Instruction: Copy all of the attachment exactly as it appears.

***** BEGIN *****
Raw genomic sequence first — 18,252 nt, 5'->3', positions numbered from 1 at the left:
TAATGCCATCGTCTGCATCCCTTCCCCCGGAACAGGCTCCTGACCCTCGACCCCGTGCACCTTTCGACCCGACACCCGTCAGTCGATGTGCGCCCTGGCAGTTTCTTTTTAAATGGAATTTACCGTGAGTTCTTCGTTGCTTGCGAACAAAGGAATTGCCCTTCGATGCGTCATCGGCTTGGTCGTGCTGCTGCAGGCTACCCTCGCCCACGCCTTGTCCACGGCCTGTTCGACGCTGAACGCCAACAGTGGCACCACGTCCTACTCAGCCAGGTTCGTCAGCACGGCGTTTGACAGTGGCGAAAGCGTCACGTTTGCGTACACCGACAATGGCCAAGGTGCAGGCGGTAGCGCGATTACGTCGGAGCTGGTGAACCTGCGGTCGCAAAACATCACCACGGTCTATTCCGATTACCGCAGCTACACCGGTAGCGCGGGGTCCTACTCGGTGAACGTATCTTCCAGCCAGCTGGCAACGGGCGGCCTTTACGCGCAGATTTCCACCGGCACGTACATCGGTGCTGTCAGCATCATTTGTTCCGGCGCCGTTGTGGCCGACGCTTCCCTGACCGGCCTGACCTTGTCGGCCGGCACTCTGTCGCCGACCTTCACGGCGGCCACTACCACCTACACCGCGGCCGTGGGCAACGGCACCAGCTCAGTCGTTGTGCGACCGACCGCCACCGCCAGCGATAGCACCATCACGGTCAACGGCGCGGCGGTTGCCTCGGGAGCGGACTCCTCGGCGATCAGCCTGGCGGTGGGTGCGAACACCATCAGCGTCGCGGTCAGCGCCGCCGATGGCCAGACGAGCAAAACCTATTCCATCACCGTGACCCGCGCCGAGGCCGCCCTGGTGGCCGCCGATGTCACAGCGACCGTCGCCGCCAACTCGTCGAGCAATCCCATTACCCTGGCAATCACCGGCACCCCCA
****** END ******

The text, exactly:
Raw genomic sequence first — 18,252 nt, 5'->3', positions numbered from 1 at the left:
TAATGCCATCGTCTGCATCCCTTCCCCCGGAACAGGCTCCTGACCCTCGACCCCGTGCACCTTTCGACCCGACACCCGTCAGTCGATGTGCGCCCTGGCAGTTTCTTTTTAAATGGAATTTACCGTGAGTTCTTCGTTGCTTGCGAACAAAGGAATTGCCCTTCGATGCGTCATCGGCTTGGTCGTGCTGCTGCAGGCTACCCTCGCCCACGCCTTGTCCACGGCCTGTTCGACGCTGAACGCCAACAGTGGCACCACGTCCTACTCAGCCAGGTTCGTCAGCACGGCGTTTGACAGTGGCGAAAGCGTCACGTTTGCGTACACCGACAATGGCCAAGGTGCAGGCGGTAGCGCGATTACGTCGGAGCTGGTGAACCTGCGGTCGCAAAACATCACCACGGTCTATTCCGATTACCGCAGCTACACCGGTAGCGCGGGGTCCTACTCGGTGAACGTATCTTCCAGCCAGCTGGCAACGGGCGGCCTTTACGCGCAGATTTCCACCGGCACGTACATCGGTGCTGTCAGCATCATTTGTTCCGGCGCCGTTGTGGCCGACGCTTCCCTGACCGGCCTGACCTTGTCGGCCGGCACTCTGTCGCCGACCTTCACGGCGGCCACTACCACCTACACCGCGGCCGTGGGCAACGGCACCAGCTCAGTCGTTGTGCGACCGACCGCCACCGCCAGCGATAGCACCATCACGGTCAACGGCGCGGCGGTTGCCTCGGGAGCGGACTCCTCGGCGATCAGCCTGGCGGTGGGTGCGAACACCATCAGCGTCGCGGTCAGCGCCGCCGATGGCCAGACGAGCAAAACCTATTCCATCACCGTGACCCGCGCCGAGGCCGCCCTGGTGGCCGCCGATGTCACAGCGACCGTCGCCGCCAACTCGTCGAGCAATCCCATTACCCTGGCAATCACCGGCACCCCCA